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Virtualization administrators who successfully allocate resources to their VMs often have better system performance due to reduced resource contention. But right-sizing VMs can introduce challenges such as software-based limits and pushback from application owners. Admins must consider their systems' CPU, memory, I/O and networking capabilities before they right-size VMs to ensure suitable resource allocation.
Virtual system expansion and software-defined technologies can be a lot of work for admins to keep up with and ensure everything keeps moving along. But has anyone ever stopped to take a look at the workloads once they put them in their virtual systems?
It's a simple question, but its effect is huge. Admins often spend a lot of time estimating what they must allocate when they move workloads into a virtual system. For example, admins might set up monitoring software to ensure their systems continue to function.
But how often do admins right-size system components, such as VMs, to fit the workload after installation? If admins underestimate on what resources a VM requires, they can easily add additional resources without even turning off the VMs themselves. But do admins ever reduce what resources a VM has even if there is an overage? In short, the answer is generally no.
Resource allocation challenges
To reduce allocated resources, admins have to shut down the VM, which limits remote access and can lead to long startup times. Too often admins use resource pools and other software-based limits to control what resources a VM might use. This is a short-term fix that builds on over-allocation issues and software restrictions that can lead to resource contention.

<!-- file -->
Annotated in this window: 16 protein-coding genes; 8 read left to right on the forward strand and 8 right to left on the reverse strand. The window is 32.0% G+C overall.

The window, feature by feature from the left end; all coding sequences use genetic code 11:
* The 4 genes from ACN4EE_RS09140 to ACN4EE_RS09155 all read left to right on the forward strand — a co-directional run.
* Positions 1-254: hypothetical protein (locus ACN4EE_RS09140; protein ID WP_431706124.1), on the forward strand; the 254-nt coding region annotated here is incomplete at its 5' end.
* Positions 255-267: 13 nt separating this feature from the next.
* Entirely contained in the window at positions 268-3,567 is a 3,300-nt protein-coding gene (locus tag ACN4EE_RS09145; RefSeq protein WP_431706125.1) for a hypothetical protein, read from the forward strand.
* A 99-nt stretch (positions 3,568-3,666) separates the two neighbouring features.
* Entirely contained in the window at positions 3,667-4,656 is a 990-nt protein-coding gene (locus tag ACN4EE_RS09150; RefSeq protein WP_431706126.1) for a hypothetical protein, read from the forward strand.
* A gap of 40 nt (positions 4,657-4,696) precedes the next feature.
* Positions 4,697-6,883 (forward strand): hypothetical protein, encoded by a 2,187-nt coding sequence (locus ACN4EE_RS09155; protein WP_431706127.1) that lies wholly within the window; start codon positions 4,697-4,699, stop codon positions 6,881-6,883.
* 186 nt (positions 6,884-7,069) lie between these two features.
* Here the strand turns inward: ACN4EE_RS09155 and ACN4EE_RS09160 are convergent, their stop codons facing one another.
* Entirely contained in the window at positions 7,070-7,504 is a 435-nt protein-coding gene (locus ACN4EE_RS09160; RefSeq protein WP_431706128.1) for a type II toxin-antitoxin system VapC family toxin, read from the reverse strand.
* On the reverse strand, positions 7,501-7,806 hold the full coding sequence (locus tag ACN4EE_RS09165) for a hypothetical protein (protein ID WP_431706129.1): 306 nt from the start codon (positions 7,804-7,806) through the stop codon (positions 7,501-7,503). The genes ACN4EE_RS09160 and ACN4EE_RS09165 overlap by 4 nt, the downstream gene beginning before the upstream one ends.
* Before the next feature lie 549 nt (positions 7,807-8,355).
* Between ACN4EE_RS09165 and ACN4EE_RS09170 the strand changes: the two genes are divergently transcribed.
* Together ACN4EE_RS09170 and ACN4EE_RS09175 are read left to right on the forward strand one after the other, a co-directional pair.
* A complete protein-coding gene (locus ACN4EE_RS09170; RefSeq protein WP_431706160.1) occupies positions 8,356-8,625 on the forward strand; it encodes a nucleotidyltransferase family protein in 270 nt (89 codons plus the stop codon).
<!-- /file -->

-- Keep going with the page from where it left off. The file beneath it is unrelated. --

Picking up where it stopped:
This is where right-sizing VMs becomes critical. Admins' workloads change based on usage, and ensuring correct VM resource allocation is crucial to overall system health.
Right-sizing VMs for suitable resource allocation
As admins look to right-size their VMs, they should start with the four main system metrics: CPU, memory, I/O and networking. But they should realize that they generally only can control two of these system metrics.
Though admins can put restrictions on both I/O and networking, they can't easily increase these resources to VMs without some type of hardware investment. This doesn't mean admins should ignore I/O and networking, but they should understand the limits of what they can easily control. This places more emphasis on CPU and memory, which are the two key metrics that admins often over-allocate.
Admins' monitoring software and the trends it displays over time are a critical gauge of where to make adjustments. The key is to balance this with the reasons admins allocated their resources in the first place. Admins don't want to simply reduce the resources based on current system metrics.
If admins plan for a VM to grow quickly, or it has yet to reach its full user base, admins must balance this with current system metrics and make a decision based on both sets of inputs. What admins should avoid is scheduling a downtime to reduce resources, only to have to add those resource back in because of unaccounted VM growth or change.
This also brings up the topic of actual resource reduction. Admins who attempt to remove a vCPU or reduce memory will often receive pushback from application owners. To avoid any issues, admins must take a slightly different approach. In truth, admins generally don't have to overshare the details of planned resource reduction. If a VM is moving from an older cluster to a newer one with better hardware, admins are simply optimizing the VM for the new system.
Admins don't need to go into detail of what exactly they did. Rather, admins should communicate to the application owner about optimization efforts within the system. It won't be easy to get people out of the numbers mindset when it comes to resources. Many might assume that more resources mean better performance, but with steady effort it is possible and worth the effort.
Optimization efforts are easiest when admins can schedule them with changes to their systems, such as software updates or patches. It makes it easier to schedule the downtimes, but admins shouldn't let system changes be the only driver.
Every three to six months, admins should check resource allocation versus what is in use. This provides admins with enough data to have a historical view of resource trends to better make decisions. This also gives admins the opportunity to review consumption of system resources for an accurate picture of their allocations. This helps admins plan when they must add additional hardware and what VM resource consumption looks like in the future.